Feb 7, 2019 - Politics & Policy

A threat to the future of graduate education

A student sits in a classroom

Photo: Stephane De Sakutin/AFP/Getty

Applications from Indian national students to American graduate programs fell 12% from 2017 to 2018, leading to an overall decline in international enrollment in U.S. universities, according to a new study from the Council of Graduate Schools.

The big picture: India is one of the biggest sources of foreign students in American universities, where international enrollment has fallen for two consecutive years. "While two data points is not a trend, we're troubled that there's a decrease for the first time ever," says Suzanne Ortega, head of the Council of Graduate Schools.

The drop in Indian applications is likely due to a combination of factors including the weakening Indian rupee, the increasing quality of Indian graduate programs and the rise of anti-immigrant sentiment in the U.S., Hironao Okahana, a co-author of the report, tells Axios.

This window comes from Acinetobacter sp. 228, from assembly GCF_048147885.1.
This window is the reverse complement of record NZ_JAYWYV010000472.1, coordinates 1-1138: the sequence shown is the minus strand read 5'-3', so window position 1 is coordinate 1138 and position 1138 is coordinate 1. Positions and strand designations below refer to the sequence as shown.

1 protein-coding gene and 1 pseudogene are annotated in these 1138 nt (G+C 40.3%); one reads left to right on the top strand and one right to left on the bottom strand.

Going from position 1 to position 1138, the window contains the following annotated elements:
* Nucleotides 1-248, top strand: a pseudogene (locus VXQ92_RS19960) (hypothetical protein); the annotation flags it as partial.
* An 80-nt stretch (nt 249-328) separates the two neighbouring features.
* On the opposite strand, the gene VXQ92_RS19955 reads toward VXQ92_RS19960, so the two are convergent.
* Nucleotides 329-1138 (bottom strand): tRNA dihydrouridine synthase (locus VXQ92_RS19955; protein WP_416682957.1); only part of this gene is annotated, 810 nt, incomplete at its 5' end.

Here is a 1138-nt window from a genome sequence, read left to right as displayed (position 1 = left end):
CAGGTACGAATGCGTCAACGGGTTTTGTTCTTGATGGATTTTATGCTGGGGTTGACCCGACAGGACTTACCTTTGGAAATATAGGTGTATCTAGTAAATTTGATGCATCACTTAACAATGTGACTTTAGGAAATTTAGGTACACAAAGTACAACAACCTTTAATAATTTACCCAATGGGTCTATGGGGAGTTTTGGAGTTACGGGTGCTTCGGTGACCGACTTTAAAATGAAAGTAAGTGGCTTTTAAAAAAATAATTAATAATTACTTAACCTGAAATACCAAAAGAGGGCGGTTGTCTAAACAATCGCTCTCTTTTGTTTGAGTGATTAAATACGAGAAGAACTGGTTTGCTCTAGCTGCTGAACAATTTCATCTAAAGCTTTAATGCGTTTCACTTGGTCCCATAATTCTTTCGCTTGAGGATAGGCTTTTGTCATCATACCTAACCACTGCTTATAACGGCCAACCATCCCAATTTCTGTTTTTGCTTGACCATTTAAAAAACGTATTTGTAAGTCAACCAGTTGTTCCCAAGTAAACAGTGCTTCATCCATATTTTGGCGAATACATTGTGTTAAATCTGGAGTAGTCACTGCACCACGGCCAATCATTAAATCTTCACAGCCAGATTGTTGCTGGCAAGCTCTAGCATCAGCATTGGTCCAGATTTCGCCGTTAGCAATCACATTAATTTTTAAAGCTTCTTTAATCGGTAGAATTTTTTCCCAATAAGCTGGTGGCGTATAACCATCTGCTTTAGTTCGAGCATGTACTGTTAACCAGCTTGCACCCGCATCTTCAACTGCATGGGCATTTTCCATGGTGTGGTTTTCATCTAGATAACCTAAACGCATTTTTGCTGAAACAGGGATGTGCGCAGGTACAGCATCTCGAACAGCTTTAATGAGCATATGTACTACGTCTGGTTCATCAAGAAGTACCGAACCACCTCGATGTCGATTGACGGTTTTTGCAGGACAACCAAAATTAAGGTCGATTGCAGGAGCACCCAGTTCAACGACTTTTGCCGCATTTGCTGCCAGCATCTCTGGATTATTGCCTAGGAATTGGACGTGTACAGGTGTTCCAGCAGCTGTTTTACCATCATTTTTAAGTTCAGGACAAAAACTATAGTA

• Applications from China, the other major source of international students, held steady.

The bottom line: International students who pay full tuition support graduate education at U.S. institutions, allowing the universities to offer discounted or free schooling to domestic students. That the flow of foreigners to American universities is starting to thin spells trouble for the business model.

Some good news: The share of students coming to U.S. universities from some of the least developed countries in the world — largely in sub-Saharan Africa — is on the rise, the study found.

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